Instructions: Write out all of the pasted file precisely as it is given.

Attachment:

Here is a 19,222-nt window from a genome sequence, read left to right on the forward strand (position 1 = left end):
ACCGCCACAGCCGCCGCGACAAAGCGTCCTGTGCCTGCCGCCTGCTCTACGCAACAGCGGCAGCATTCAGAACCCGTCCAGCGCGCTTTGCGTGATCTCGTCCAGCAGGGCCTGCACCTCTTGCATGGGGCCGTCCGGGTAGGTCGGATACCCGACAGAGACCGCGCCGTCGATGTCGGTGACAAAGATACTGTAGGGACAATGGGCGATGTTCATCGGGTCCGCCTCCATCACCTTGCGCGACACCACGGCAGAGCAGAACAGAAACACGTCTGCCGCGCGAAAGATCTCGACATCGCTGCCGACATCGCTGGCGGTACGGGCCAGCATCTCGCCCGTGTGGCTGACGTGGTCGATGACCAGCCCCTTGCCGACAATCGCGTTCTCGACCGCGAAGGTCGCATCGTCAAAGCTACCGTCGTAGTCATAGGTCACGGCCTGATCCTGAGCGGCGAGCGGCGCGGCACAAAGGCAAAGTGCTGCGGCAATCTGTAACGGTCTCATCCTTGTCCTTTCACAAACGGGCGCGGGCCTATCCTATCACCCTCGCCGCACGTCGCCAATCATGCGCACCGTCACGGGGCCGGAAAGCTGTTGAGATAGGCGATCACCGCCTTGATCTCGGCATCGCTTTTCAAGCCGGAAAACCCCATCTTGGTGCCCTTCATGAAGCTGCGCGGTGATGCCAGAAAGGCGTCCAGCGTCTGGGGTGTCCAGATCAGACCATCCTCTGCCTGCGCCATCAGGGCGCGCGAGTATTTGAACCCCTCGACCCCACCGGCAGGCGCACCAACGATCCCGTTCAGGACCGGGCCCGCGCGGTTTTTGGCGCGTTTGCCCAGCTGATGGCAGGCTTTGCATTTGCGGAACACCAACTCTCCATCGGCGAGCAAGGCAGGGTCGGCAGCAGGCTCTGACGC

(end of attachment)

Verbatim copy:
Here is a 19,222-nt window from a genome sequence, read left to right on the forward strand (position 1 = left end):
ACCGCCACAGCCGCCGCGACAAAGCGTCCTGTGCCTGCCGCCTGCTCTACGCAACAGCGGCAGCATTCAGAACCCGTCCAGCGCGCTTTGCGTGATCTCGTCCAGCAGGGCCTGCACCTCTTGCATGGGGCCGTCCGGGTAGGTCGGATACCCGACAGAGACCGCGCCGTCGATGTCGGTGACAAAGATACTGTAGGGACAATGGGCGATGTTCATCGGGTCCGCCTCCATCACCTTGCGCGACACCACGGCAGAGCAGAACAGAAACACGTCTGCCGCGCGAAAGATCTCGACATCGCTGCCGACATCGCTGGCGGTACGGGCCAGCATCTCGCCCGTGTGGCTGACGTGGTCGATGACCAGCCCCTTGCCGACAATCGCGTTCTCGACCGCGAAGGTCGCATCGTCAAAGCTACCGTCGTAGTCATAGGTCACGGCCTGATCCTGAGCGGCGAGCGGCGCGGCACAAAGGCAAAGTGCTGCGGCAATCTGTAACGGTCTCATCCTTGTCCTTTCACAAACGGGCGCGGGCCTATCCTATCACCCTCGCCGCACGTCGCCAATCATGCGCACCGTCACGGGGCCGGAAAGCTGTTGAGATAGGCGATCACCGCCTTGATCTCGGCATCGCTTTTCAAGCCGGAAAACCCCATCTTGGTGCCCTTCATGAAGCTGCGCGGTGATGCCAGAAAGGCGTCCAGCGTCTGGGGTGTCCAGATCAGACCATCCTCTGCCTGCGCCATCAGGGCGCGCGAGTATTTGAACCCCTCGACCCCACCGGCAGGCGCACCAACGATCCCGTTCAGGACCGGGCCCGCGCGGTTTTTGGCGCGTTTGCCCAGCTGATGGCAGGCTTTGCATTTGCGGAACACCAACTCTCCATCGGCGAGCAAGGCAGGGTCGGCAGCAGGCTCTGACGC